Crime Wave (De Toth, 1954)

Crime Wave (André De Toth, 1954)

I’m really beginning to think that film noir is not for me. When I can watch this and realize that what I’m seeing is probably one of the best available in the genre and still only muster up casual excitement for it, that’s probably not a good sign. Crime Wave is a fantastic technical achievement for sure, using techniques that would later be famously recognized as French New Wave. The ‘imperfect’ picture where faces are at times shadowed, characters get dangerously close to running into the camera, and the image moves and bounces helps bring viewers closer to the happenings. Since noir often feels distant to me, this feature is a plus.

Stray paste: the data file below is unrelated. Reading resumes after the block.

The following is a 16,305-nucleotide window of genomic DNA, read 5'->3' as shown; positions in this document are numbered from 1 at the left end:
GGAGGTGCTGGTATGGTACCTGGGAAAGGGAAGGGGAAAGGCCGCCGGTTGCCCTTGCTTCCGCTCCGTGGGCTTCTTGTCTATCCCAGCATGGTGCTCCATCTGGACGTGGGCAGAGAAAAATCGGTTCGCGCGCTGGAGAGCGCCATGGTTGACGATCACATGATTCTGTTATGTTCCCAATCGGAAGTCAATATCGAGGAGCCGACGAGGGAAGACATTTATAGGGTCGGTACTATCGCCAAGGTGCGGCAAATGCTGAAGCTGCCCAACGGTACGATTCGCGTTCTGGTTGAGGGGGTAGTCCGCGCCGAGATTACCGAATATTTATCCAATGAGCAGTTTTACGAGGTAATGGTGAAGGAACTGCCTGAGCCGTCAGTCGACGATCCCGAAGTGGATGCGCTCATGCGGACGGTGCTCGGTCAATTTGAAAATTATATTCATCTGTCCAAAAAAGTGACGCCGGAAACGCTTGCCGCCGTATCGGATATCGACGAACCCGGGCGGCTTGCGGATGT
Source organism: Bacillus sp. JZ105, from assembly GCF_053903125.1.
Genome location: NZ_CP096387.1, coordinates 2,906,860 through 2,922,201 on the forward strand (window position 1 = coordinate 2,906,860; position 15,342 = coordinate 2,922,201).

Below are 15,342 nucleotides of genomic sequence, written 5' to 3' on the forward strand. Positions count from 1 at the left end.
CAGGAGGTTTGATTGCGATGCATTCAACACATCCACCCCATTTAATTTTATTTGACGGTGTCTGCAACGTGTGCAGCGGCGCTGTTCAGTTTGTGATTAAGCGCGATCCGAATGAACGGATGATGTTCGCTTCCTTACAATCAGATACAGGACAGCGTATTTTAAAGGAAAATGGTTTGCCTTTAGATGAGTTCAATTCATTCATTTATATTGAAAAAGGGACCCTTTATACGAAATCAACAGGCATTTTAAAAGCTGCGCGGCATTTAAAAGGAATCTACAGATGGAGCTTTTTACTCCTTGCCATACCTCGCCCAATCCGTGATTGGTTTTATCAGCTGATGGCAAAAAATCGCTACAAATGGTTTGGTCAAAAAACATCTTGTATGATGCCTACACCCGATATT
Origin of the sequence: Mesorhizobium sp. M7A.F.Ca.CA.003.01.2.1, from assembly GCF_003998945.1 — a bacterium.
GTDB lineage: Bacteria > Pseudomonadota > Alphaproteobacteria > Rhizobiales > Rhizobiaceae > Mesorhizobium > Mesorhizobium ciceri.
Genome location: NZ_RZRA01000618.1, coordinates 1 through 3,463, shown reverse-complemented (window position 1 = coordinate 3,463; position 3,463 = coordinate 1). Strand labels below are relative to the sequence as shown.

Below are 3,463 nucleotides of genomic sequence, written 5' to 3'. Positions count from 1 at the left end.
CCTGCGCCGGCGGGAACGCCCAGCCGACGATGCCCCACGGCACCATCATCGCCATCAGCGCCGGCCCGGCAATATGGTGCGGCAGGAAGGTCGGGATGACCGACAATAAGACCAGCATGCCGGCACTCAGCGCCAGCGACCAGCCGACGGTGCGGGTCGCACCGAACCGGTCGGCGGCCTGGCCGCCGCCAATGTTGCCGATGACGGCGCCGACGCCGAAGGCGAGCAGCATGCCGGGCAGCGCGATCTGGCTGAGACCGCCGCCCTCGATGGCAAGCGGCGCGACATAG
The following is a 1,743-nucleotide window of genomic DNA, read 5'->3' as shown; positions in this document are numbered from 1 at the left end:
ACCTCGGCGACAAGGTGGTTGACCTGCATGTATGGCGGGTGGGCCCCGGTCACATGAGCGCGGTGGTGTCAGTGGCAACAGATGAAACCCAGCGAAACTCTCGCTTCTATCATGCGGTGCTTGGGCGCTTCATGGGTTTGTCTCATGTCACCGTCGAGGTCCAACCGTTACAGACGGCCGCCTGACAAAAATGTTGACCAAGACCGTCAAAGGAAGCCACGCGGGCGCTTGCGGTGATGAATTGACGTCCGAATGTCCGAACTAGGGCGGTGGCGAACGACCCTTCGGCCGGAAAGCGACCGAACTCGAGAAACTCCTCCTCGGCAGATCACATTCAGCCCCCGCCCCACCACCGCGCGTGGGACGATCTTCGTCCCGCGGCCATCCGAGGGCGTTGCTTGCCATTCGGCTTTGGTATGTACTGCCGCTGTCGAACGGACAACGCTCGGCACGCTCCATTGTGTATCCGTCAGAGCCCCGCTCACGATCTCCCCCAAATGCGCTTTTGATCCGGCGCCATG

However, there is still a distance created by what I would consider a poor relationship focus decision. The interesting ex-con/good wife relationship is pushed to the background for the trite and cold cop/ex-con conflict. Yes, we get it. The hard-nosed cop thinks the ex-con can never fully escape his past even though the ex-con has changed. Not that an ex-con/good wife relationship doesn’t run the same dangerous route towards cliché, but the way De Toth handles their introduction illustrates a passion and mutual respect often omitted in this scenario. I was impressed by a lot of what I saw, but the film’s inability to completely escape the downfalls of the genre keep this reaching its full potential.  8/10


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